I’ve been thinking a lot lately — about some serious stuff: life, death, mortality, priorities, eternal values… things like that. God seems to be reminding me of all this from a number of angles.
If you’ve read our updates, you know that Donna’s mom was recently diagnosed with terminal cancer. It’s already widespread with high concentration in her liver, and the doctors are saying she has about two months to live. That is very sad, of course. Thankfully, she is a believer, and has lived a full life.
But I also have a good friend–a pastor and former missionary–who has ALS (Lou Gehrig’s disease.) Another missionary friend has leukemia, although it’s presently in remission. And then about a week ago, a good friend who is my age told me over lunch that he had been diagnosed with a rare blood disorder that could mean he only has five years left. Then the other day I got an email with the news that another really good friend has an enlarged heart (due to a previous viral infection) that could lead to heart failure.
Hearing that kind of stuff really makes you think. And it sure makes you pray more, as it is happening to people you really care about… to individuals and families. I found myself thinking, “Lord these guys are young! They have families…” and I found myself questioning God’s wisdom, or at the very least His sense of timing!
Then the Lord reminded me that we are all “terminal.” Each of us, whether we admit it or not, have a very finite number of days to live our life here on earth–you, me, all of us.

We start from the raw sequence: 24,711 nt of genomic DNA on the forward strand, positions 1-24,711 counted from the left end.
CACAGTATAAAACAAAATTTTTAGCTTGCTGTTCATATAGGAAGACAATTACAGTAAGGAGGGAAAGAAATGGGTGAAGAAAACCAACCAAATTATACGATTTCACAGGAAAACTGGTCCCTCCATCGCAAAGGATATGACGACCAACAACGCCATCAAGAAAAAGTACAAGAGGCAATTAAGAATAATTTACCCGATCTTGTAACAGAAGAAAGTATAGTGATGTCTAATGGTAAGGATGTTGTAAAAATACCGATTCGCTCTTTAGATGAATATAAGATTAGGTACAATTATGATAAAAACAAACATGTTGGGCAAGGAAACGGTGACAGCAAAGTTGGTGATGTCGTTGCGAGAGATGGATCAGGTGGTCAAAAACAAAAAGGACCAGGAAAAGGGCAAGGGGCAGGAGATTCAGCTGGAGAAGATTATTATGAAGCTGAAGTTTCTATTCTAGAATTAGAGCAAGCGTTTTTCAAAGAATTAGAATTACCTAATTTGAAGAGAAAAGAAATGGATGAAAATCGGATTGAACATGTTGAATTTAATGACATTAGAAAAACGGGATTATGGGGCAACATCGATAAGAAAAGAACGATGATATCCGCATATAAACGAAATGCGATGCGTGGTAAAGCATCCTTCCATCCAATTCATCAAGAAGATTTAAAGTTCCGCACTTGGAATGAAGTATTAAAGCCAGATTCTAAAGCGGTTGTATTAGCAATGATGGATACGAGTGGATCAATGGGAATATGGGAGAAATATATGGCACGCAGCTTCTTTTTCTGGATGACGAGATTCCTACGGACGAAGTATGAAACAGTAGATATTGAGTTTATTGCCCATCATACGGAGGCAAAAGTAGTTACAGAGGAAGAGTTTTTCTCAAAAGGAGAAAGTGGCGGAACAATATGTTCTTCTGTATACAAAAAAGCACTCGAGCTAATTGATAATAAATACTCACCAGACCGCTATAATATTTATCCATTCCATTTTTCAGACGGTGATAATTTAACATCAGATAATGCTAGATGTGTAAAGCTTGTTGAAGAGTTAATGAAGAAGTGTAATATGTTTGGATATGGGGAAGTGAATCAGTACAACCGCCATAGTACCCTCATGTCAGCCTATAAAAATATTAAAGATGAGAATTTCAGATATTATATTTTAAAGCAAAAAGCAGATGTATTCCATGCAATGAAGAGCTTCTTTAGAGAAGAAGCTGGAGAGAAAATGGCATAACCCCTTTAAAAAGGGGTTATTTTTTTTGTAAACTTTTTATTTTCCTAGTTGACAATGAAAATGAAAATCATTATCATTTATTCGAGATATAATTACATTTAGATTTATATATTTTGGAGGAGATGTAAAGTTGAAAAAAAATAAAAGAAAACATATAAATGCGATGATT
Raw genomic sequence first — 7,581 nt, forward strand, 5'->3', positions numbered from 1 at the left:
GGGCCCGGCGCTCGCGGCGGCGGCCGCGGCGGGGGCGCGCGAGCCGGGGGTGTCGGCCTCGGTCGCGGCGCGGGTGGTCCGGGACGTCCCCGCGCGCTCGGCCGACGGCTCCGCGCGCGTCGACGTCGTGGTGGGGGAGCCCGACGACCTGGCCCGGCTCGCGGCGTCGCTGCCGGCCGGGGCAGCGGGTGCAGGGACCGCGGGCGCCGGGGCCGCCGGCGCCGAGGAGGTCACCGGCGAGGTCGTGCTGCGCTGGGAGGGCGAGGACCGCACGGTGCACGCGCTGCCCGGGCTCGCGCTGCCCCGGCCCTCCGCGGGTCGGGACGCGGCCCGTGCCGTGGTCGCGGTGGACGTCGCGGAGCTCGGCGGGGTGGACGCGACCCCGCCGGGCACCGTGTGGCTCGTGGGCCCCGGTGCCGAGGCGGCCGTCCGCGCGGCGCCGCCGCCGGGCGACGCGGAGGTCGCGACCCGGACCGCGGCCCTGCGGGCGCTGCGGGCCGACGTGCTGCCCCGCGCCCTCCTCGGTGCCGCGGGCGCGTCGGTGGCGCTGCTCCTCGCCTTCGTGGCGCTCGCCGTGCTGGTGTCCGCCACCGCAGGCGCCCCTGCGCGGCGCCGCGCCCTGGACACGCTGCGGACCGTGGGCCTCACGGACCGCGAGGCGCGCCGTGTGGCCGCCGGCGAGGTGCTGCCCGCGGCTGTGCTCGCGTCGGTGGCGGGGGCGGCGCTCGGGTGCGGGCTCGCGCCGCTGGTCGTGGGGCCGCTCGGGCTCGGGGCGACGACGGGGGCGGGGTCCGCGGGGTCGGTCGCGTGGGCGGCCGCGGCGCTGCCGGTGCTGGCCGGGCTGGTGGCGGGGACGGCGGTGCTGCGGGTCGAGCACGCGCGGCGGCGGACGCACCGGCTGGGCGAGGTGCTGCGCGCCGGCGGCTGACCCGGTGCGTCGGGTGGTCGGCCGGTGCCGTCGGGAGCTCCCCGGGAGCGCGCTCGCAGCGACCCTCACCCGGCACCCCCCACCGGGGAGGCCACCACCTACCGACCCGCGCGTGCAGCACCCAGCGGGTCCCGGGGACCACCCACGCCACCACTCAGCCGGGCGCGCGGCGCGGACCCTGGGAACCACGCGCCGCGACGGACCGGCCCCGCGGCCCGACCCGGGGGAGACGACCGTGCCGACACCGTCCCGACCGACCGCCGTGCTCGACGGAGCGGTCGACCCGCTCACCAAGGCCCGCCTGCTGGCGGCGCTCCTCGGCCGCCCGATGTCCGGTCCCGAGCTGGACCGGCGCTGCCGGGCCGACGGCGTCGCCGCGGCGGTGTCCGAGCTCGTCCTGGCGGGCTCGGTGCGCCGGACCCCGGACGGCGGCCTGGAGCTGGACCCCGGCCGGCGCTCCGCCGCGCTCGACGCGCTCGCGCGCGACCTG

Of course I have absolutely no idea what it must feel like to have a doctor look you in the eye and give you the kind of news my friends recently heard. No idea at all. I realize that is a very different situation from simply being “human” and therefore “mortal.” That universally human condition is something we all share in common and can too easily forget. But God was trying to tell me something in all this.
I starting thinking… you know, that “possible heart failure” might never come (I’m sure praying it doesn’t!) And the guy who has been given “maybe only five years to live” might live another 10 years… or 20… or more (and again, that is my prayer for my friend!) But on the other hand, I might not even live until tomorrow… only God knows that!
I imagine that hearing that kind of prognosis would change the way you live, they way you think. But those of us who haven’t received any frightening news from our doctor can be living quite foolishly, forgetting (or at least neglecting to remember) that we should also “number our days.” God reminded me that all of us, whether or not we are facing some disturbing medical situation, should live in the same way: glorify God, enjoy each moment to the max, and live for things that really matter.
So now I’m praying two things… for my friends, I’m praying earnestly that God would either heal them or allow them to live on for many years in spite of their apparent physical weakness.
But for myself… I’m praying that I will live as though I have no guarantee of tomorrow.
How about you…